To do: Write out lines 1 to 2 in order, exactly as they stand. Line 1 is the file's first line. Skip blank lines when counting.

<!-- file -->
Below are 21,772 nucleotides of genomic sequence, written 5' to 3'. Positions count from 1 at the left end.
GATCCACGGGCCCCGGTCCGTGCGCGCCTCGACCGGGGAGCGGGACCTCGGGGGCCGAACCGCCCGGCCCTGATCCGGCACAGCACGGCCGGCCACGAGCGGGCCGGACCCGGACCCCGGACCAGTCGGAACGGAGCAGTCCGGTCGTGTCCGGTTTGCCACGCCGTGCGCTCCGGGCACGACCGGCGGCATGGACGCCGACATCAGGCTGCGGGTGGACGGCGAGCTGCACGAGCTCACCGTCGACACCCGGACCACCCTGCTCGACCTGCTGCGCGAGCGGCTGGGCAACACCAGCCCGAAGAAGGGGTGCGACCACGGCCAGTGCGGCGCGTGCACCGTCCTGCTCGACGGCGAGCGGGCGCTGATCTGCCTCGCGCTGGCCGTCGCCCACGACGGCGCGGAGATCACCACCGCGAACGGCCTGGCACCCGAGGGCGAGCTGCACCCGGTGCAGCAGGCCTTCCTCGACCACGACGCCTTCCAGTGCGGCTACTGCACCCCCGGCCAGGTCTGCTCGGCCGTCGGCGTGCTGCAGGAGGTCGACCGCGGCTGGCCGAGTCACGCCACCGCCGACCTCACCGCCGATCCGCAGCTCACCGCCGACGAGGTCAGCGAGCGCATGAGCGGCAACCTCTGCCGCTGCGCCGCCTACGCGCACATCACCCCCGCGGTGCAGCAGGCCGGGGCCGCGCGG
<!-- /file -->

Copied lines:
Below are 21,772 nucleotides of genomic sequence, written 5' to 3'. Positions count from 1 at the left end.
GATCCACGGGCCCCGGTCCGTGCGCGCCTCGACCGGGGAGCGGGACCTCGGGGGCCGAACCGCCCGGCCCTGATCCGGCACAGCACGGCCGGCCACGAGCGGGCCGGACCCGGACCCCGGACCAGTCGGAACGGAGCAGTCCGGTCGTGTCCGGTTTGCCACGCCGTGCGCTCCGGGCACGACCGGCGGCATGGACGCCGACATCAGGCTGCGGGTGGACGGCGAGCTGCACGAGCTCACCGTCGACACCCGGACCACCCTGCTCGACCTGCTGCGCGAGCGGCTGGGCAACACCAGCCCGAAGAAGGGGTGCGACCACGGCCAGTGCGGCGCGTGCACCGTCCTGCTCGACGGCGAGCGGGCGCTGATCTGCCTCGCGCTGGCCGTCGCCCACGACGGCGCGGAGATCACCACCGCGAACGGCCTGGCACCCGAGGGCGAGCTGCACCCGGTGCAGCAGGCCTTCCTCGACCACGACGCCTTCCAGTGCGGCTACTGCACCCCCGGCCAGGTCTGCTCGGCCGTCGGCGTGCTGCAGGAGGTCGACCGCGGCTGGCCGAGTCACGCCACCGCCGACCTCACCGCCGATCCGCAGCTCACCGCCGACGAGGTCAGCGAGCGCATGAGCGGCAACCTCTGCCGCTGCGCCGCCTACGCGCACATCACCCCCGCGGTGCAGCAGGCCGGGGCCGCGCGG